What is OWASP application security?

What is OWASP Application Security

Jan 22nd 2021

Application security is a crucial practice for businesses using web and mobile applications to
offer services to your customers or operational support to your business.

It provides the necessary layers of protection that secure your data from malicious actors so
your business can maintain a positive reputation and build strong relationships.


OWASP Top Ten application security risks

The Open Web Application Security Project (OWASP) developed a public framework that documents the top ten risks to application security.

The OWASP Top Ten provides developers and security professionals with the industry’s consensus on the most significant risks to web applications and recommends security controls to mitigate them.


Application security code


Here are the application security risks and mitigations described by the OWASP Top Ten:

1. Injection

Injection flaws occur when malicious data is sent to an interpreter, such as a database or terminal, and performs unintended actions by manipulating the execution logic. This can lead to a breach of sensitive data or a compromise of the application environment.

User-supplied data should not be trusted. “Whitelist” server-side input validation and safe functions, such as parameterised queries, should be used to effectively mitigate this risk.


2. Broken authentication

The improper design and implementation of identity controls lead to broken authentication. Malicious actors with access to billions of valid credentials can compromise just a few or one admin account to compromise an entire system.

Multi-factor authentication is the most effective way to mitigate this type of attack. Strong password management processes should be implemented and credentials should never be transferred insecurely.


3. Sensitive data exposure

Malicious actors can steal sensitive data that are inadequately protected by web applications and APIs. The biggest flaw is failing to encrypt data which enables criminals to access or modify Personally Identifiable Information (PII), financial information or credentials.

You should identify which data is deemed sensitive according to legislation and ensure it is encrypted at rest and in transit. You should not store data unnecessarily to ensure it cannot be stolen.


Sensitive data exposure


4. XML External Entities (XXE)

Flaws in old or misconfigured XML processors can lead to malicious actors extracting data, performing an external request or compromising internal documents, to name a few.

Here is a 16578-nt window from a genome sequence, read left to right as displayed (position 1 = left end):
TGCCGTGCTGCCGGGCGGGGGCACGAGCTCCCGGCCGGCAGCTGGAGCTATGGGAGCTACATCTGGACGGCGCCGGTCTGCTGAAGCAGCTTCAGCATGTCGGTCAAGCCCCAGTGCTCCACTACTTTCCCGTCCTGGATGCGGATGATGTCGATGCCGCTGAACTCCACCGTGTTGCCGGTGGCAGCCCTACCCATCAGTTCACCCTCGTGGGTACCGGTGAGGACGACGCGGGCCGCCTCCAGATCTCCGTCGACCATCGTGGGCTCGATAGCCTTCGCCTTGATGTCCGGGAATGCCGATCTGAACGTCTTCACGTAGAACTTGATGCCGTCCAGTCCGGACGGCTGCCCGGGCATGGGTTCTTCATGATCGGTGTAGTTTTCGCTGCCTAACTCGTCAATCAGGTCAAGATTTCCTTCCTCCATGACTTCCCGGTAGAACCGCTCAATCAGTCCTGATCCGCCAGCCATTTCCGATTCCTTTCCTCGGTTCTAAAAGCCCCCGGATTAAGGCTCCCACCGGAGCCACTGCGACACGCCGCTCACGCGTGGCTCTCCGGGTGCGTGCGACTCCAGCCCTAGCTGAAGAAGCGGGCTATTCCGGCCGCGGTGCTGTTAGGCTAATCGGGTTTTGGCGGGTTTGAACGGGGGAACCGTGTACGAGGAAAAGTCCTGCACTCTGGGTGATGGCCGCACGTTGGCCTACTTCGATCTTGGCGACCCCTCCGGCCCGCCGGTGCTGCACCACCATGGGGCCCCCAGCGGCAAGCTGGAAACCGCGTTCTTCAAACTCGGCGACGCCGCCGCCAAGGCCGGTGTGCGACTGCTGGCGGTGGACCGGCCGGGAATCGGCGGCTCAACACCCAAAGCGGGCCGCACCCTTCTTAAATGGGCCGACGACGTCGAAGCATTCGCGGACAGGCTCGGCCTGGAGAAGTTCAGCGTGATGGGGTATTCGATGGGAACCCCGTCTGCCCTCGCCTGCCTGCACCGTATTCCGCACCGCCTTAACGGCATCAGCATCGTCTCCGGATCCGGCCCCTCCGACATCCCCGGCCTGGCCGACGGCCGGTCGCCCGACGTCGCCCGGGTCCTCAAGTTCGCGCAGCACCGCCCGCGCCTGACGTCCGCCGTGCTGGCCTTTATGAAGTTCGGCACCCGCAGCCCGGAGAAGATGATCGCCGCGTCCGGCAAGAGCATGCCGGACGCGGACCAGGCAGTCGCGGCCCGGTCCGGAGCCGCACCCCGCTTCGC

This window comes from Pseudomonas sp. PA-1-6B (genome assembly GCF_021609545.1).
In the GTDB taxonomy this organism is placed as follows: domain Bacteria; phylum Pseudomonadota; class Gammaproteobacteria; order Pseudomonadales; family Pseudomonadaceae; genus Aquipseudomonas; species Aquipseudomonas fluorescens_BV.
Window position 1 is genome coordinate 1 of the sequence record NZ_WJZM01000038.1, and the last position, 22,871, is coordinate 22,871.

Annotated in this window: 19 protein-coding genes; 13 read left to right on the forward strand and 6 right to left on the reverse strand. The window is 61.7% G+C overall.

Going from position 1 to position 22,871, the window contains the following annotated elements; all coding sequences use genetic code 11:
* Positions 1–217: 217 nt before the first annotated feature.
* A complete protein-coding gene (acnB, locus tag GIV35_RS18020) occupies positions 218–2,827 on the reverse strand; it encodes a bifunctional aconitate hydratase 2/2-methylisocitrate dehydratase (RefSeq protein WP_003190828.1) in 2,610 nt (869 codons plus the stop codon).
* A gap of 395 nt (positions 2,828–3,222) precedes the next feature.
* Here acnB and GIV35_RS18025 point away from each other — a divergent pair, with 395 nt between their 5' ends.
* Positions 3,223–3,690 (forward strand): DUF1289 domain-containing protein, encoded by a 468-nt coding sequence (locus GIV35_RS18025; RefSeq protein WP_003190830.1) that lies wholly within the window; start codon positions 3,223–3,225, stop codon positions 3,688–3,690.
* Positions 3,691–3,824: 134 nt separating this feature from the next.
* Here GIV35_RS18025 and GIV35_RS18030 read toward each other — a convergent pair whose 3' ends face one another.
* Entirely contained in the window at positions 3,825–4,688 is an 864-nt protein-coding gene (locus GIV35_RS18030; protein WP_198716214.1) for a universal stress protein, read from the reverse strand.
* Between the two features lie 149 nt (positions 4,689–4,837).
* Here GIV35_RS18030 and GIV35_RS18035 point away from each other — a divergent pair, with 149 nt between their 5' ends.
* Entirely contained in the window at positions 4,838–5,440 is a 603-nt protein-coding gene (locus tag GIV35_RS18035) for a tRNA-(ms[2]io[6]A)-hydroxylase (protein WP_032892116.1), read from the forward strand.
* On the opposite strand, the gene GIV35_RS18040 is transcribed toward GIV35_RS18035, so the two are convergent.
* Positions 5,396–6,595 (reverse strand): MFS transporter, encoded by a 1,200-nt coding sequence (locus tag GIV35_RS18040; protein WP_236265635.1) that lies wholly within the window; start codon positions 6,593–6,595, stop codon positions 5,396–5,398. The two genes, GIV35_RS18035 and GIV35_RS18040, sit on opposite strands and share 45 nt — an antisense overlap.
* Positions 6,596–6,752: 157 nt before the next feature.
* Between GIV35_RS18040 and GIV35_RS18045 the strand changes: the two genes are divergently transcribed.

Developers must be trained to identify and mitigate XXE to ensure code is not weakened and XML processors are patched.


5. Broken access control

Malicious actors can use vulnerability scanning tools to identify the lack of appropriate access controls in applications. If they gain access through these flaws, it may be possible to impersonate users or administrators to access sensitive data.

Access controls should be implemented in server-side code so the user cannot modify them.


6. Security misconfiguration

Misconfiguration is the most common of all the top ten risks. It can occur as a result of many issues, including default or incomplete configurations and open cloud storage.

All systems, servers, firewalls and network devices within the application environment must be securely configured, and the latest security updates applied as soon as they are available.


7. Cross-Site Scripting (XSS)

XSS is the second most common vulnerability. The three forms of XSS, reflected, stored and DOM, enable malicious actors to execute scripts in the user’s browser to influence their session activity.

You must treat user input as zero-trust, using sanitisation and validation techniques to prevent injected malicious code from being processed by your application.

You may also apply built-in browser protections, such as HTTP security headers, to minimise the impact of an undetected XSS vulnerability.


8. Insecure deserialisation

Remote code execution is one of the most impactful results of insecure deserialisation. These attacks are difficult to carry out as the underlying exploit code often needs to be changed first.

It is essential to reject serialised objects from untrusted sources to mitigate insecure deserialisation attacks and use safe serialisation functions in your code where possible.


9. Using components with known vulnerabilities

Some components have known vulnerabilities that malicious actors can exploit to gain access to data and servers. Software components, such as underlying application libraries and frameworks, often contain weaknesses that may impact the security of the application as a whole.

You should implement a patching process to resolve vulnerabilities and remove any unnecessary components from your application environment.


10. Insufficient logging and monitoring

Logging and monitoring are important processes to enable fast detection and response to malicious activity, such as attempted or successful attacks.

You should implement a response and recovery plan that ensures suspicious activities are identified and mitigated efficiently.


Insufficient logging and monitoring


Sentrium can improve your application security

Sentrium provides web and mobile application security testing and Threat Modelling as part of the routine development lifecycle.

Your security assessment is tailored to the size and complexity of your applications, giving you an efficient and comprehensive testing approach that will add value to your secure development lifecycle.

Contact us to discuss your application security requirements and learn how our services may support your security strategy.

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